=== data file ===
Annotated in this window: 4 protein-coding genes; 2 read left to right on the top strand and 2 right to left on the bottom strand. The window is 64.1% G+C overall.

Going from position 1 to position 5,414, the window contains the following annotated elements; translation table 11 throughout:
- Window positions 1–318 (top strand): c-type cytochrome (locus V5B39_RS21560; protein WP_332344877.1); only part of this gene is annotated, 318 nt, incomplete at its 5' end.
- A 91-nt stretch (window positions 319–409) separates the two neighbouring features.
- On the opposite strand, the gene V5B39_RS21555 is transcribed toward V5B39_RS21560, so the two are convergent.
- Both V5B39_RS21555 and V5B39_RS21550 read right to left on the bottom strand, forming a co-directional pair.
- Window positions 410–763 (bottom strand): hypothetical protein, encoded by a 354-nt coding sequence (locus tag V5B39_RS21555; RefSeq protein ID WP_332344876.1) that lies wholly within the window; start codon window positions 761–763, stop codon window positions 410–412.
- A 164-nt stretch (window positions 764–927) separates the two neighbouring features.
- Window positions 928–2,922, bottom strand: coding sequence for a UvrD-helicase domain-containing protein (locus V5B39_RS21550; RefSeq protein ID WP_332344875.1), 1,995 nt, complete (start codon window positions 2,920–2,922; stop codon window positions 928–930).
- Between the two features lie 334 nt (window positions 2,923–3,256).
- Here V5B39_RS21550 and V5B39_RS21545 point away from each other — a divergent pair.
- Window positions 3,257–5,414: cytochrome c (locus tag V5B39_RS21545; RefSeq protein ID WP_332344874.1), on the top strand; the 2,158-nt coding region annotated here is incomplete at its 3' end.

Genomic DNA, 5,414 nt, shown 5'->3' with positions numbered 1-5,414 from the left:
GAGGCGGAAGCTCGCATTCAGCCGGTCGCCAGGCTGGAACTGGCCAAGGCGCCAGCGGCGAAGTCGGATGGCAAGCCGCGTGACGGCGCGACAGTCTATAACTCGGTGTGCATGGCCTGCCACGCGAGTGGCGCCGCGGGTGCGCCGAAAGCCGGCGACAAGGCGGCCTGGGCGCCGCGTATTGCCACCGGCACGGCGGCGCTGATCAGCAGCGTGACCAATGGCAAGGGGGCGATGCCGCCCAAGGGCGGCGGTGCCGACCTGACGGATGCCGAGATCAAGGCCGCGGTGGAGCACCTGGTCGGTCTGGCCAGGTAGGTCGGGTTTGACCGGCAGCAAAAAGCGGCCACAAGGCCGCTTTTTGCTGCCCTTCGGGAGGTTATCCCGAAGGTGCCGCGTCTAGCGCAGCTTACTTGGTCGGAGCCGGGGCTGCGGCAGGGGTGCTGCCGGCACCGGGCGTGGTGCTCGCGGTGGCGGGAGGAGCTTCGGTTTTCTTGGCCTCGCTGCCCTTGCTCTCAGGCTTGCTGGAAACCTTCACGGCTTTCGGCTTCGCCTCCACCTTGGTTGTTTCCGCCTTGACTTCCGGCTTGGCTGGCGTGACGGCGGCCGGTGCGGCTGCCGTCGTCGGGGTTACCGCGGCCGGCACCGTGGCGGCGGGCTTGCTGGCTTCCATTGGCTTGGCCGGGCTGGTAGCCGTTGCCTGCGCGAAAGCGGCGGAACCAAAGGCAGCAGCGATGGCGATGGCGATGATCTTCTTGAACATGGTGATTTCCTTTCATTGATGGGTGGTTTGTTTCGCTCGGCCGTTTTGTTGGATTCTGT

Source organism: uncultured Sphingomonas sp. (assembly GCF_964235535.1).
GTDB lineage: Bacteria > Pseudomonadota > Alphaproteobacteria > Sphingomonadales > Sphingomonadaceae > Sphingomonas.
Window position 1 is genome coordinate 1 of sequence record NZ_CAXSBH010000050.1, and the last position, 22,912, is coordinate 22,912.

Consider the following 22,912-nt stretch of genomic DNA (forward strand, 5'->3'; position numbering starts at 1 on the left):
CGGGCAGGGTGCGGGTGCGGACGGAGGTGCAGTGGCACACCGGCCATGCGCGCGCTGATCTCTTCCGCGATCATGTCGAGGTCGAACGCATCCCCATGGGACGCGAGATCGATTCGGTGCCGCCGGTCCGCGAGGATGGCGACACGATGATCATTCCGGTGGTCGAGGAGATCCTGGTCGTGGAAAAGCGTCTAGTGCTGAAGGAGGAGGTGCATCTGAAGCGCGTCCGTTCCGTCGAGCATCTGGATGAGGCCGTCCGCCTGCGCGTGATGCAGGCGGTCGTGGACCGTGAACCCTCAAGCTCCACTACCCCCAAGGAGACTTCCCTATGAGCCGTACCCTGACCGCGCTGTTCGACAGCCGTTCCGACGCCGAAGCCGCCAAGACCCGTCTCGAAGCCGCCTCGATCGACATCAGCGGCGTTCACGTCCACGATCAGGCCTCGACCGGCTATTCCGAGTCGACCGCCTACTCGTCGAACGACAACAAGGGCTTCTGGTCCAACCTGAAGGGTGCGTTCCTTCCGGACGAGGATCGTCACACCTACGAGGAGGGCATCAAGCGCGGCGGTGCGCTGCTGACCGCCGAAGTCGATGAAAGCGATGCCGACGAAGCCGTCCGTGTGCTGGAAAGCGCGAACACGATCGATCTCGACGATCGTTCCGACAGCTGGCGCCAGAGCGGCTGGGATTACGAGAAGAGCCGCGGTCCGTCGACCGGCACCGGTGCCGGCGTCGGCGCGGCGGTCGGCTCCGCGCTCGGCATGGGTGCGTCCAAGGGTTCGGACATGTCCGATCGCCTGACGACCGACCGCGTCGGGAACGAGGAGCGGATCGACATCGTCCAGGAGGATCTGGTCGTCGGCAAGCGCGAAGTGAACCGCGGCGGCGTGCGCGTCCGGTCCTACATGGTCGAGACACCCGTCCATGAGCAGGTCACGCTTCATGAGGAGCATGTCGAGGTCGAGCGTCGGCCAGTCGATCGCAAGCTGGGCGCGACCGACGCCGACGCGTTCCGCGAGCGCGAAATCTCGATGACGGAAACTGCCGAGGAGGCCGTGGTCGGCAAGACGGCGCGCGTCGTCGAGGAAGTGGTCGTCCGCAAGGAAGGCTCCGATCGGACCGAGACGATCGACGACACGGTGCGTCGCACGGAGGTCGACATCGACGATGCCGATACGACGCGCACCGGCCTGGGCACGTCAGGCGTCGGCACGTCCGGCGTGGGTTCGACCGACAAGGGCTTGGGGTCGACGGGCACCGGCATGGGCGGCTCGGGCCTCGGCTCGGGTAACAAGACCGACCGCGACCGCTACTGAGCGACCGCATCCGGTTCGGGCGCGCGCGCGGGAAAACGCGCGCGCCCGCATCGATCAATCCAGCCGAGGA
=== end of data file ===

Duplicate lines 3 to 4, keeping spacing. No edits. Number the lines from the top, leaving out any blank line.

- Window positions 1–318 (top strand): c-type cytochrome (locus V5B39_RS21560; protein WP_332344877.1); only part of this gene is annotated, 318 nt, incomplete at its 5' end.
- A 91-nt stretch (window positions 319–409) separates the two neighbouring features.